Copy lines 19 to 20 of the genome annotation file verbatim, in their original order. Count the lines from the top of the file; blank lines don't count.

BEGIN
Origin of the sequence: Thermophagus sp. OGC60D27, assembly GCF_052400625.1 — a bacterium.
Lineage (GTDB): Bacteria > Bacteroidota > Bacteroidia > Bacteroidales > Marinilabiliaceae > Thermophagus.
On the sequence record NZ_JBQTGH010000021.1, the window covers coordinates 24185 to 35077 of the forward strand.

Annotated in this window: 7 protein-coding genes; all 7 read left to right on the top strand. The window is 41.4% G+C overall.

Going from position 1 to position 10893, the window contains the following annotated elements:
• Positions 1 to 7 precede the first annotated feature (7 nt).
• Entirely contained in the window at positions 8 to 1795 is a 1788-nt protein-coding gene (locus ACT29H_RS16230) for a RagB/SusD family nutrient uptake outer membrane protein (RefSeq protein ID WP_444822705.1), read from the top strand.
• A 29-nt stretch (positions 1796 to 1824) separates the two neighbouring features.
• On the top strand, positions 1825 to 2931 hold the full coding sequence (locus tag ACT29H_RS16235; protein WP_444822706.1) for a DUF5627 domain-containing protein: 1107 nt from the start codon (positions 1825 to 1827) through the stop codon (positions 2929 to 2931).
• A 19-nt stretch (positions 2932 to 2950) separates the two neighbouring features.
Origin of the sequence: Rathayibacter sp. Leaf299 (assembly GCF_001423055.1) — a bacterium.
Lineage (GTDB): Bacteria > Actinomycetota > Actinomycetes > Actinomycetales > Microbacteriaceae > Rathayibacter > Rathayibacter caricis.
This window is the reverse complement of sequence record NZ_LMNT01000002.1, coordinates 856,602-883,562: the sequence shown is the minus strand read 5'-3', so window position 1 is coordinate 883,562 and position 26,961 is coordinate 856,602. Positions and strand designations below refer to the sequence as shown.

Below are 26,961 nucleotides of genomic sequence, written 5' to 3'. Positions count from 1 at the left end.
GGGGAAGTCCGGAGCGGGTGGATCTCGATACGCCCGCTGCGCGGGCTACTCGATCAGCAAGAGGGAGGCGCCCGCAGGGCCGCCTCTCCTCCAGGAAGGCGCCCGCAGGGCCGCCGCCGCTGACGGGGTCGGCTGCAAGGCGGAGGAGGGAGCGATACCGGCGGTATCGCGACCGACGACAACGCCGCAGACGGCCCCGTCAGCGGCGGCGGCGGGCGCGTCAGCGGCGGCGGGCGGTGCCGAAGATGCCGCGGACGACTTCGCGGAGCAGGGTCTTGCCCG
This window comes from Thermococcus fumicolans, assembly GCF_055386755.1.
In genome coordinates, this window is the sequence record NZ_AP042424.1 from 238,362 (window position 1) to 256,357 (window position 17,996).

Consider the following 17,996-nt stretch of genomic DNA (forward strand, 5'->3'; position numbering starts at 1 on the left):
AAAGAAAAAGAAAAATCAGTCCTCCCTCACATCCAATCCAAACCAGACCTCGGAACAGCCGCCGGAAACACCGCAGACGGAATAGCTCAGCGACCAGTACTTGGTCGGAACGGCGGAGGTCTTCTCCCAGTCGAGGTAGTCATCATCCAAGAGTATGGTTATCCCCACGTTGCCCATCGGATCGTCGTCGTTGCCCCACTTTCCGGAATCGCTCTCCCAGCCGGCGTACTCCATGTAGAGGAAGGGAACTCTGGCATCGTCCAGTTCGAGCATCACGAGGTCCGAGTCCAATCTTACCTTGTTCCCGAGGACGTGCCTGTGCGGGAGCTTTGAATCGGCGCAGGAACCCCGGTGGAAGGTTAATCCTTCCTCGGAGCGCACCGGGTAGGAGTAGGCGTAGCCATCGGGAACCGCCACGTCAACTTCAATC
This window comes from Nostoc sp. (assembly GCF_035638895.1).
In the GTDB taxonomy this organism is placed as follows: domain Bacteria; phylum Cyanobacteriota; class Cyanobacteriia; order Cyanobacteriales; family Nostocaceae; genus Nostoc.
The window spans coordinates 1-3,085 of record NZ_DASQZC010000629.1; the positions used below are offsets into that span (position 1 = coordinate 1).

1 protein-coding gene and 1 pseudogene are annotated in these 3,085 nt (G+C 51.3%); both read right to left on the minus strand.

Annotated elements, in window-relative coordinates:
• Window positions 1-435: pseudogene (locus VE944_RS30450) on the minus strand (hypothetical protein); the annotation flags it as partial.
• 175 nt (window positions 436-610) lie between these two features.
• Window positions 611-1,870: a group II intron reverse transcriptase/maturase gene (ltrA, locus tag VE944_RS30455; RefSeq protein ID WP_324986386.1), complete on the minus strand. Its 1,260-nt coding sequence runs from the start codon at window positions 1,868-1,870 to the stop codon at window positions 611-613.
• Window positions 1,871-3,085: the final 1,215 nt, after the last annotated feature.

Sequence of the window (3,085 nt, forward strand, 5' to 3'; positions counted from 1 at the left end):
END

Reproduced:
AAAGAAAAAGAAAAATCAGTCCTCCCTCACATCCAATCCAAACCAGACCTCGGAACAGCCGCCGGAAACACCGCAGACGGAATAGCTCAGCGACCAGTACTTGGTCGGAACGGCGGAGGTCTTCTCCCAGTCGAGGTAGTCATCATCCAAGAGTATGGTTATCCCCACGTTGCCCATCGGATCGTCGTCGTTGCCCCACTTTCCGGAATCGCTCTCCCAGCCGGCGTACTCCATGTAGAGGAAGGGAACTCTGGCATCGTCCAGTTCGAGCATCACGAGGTCCGAGTCCAATCTTACCTTGTTCCCGAGGACGTGCCTGTGCGGGAGCTTTGAATCGGCGCAGGAACCCCGGTGGAAGGTTAATCCTTCCTCGGAGCGCACCGGGTAGGAGTAGGCGTAGCCATCGGGAACCGCCACGTCAACTTCAATC
This window comes from Nostoc sp. (assembly GCF_035638895.1).